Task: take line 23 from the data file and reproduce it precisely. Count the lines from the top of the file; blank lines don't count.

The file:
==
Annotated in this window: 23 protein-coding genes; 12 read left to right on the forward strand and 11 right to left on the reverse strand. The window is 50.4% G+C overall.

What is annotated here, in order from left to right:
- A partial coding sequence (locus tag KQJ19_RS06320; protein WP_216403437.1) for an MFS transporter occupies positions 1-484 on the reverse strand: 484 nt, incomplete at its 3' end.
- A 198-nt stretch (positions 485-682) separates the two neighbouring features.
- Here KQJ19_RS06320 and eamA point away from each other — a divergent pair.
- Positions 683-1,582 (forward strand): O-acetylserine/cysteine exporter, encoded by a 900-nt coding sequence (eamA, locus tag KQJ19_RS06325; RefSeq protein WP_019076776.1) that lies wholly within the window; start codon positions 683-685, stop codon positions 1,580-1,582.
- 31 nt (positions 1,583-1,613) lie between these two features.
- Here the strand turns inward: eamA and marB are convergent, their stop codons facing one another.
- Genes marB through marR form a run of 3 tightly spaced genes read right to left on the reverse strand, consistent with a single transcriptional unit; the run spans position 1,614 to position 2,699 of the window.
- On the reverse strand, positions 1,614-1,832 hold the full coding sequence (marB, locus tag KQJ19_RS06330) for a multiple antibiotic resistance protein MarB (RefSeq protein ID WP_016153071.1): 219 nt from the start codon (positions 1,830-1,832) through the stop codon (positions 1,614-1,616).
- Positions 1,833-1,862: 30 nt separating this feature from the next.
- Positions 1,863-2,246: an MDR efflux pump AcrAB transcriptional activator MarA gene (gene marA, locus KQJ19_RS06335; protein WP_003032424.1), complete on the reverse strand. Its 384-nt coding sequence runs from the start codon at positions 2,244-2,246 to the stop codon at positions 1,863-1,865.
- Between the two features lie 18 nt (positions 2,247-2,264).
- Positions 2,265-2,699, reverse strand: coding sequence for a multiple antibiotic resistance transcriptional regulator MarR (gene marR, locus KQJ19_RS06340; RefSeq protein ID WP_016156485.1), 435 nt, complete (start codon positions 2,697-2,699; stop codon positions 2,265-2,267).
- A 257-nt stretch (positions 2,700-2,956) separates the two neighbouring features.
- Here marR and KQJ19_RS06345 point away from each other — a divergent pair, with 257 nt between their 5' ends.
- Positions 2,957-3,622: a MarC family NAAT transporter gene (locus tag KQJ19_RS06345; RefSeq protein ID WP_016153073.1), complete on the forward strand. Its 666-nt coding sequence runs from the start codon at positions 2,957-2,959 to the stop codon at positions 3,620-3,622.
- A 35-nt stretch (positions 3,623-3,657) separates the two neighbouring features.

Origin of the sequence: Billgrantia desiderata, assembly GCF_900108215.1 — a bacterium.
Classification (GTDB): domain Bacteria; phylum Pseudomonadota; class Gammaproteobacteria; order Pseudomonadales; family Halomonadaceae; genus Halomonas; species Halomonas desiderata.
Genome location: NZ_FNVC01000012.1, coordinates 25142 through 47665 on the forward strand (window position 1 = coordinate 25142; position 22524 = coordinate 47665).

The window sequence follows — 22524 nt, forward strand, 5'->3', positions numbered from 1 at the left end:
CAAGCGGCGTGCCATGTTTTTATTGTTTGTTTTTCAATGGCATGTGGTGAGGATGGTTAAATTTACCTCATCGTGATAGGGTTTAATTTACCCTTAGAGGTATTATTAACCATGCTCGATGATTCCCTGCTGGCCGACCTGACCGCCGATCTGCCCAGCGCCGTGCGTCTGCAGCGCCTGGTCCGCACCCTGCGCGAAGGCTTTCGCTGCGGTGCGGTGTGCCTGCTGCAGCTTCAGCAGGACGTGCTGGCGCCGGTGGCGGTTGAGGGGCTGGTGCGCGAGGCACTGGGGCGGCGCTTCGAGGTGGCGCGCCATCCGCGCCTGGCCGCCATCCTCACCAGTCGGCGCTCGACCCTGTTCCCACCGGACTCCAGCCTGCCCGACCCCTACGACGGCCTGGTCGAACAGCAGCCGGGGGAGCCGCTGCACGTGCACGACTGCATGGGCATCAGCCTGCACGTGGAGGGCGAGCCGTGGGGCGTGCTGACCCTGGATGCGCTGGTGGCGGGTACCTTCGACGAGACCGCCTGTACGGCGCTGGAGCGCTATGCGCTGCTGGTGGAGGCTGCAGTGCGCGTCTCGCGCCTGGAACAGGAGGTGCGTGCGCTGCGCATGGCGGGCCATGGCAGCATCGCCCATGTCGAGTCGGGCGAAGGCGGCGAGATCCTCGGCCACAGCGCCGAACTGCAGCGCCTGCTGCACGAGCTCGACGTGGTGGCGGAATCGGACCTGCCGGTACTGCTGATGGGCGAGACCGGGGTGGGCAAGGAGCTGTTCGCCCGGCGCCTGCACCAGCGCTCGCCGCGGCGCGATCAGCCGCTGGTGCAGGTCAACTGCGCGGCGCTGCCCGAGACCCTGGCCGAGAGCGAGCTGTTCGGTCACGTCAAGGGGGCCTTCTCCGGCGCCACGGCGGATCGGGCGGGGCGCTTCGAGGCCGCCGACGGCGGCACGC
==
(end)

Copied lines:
CAAGCGGCGTGCCATGTTTTTATTGTTTGTTTTTCAATGGCATGTGGTGAGGATGGTTAAATTTACCTCATCGTGATAGGGTTTAATTTACCCTTAGAGGTATTATTAACCATGCTCGATGATTCCCTGCTGGCCGACCTGACCGCCGATCTGCCCAGCGCCGTGCGTCTGCAGCGCCTGGTCCGCACCCTGCGCGAAGGCTTTCGCTGCGGTGCGGTGTGCCTGCTGCAGCTTCAGCAGGACGTGCTGGCGCCGGTGGCGGTTGAGGGGCTGGTGCGCGAGGCACTGGGGCGGCGCTTCGAGGTGGCGCGCCATCCGCGCCTGGCCGCCATCCTCACCAGTCGGCGCTCGACCCTGTTCCCACCGGACTCCAGCCTGCCCGACCCCTACGACGGCCTGGTCGAACAGCAGCCGGGGGAGCCGCTGCACGTGCACGACTGCATGGGCATCAGCCTGCACGTGGAGGGCGAGCCGTGGGGCGTGCTGACCCTGGATGCGCTGGTGGCGGGTACCTTCGACGAGACCGCCTGTACGGCGCTGGAGCGCTATGCGCTGCTGGTGGAGGCTGCAGTGCGCGTCTCGCGCCTGGAACAGGAGGTGCGTGCGCTGCGCATGGCGGGCCATGGCAGCATCGCCCATGTCGAGTCGGGCGAAGGCGGCGAGATCCTCGGCCACAGCGCCGAACTGCAGCGCCTGCTGCACGAGCTCGACGTGGTGGCGGAATCGGACCTGCCGGTACTGCTGATGGGCGAGACCGGGGTGGGCAAGGAGCTGTTCGCCCGGCGCCTGCACCAGCGCTCGCCGCGGCGCGATCAGCCGCTGGTGCAGGTCAACTGCGCGGCGCTGCCCGAGACCCTGGCCGAGAGCGAGCTGTTCGGTCACGTCAAGGGGGCCTTCTCCGGCGCCACGGCGGATCGGGCGGGGCGCTTCGAGGCCGCCGACGGCGGCACGC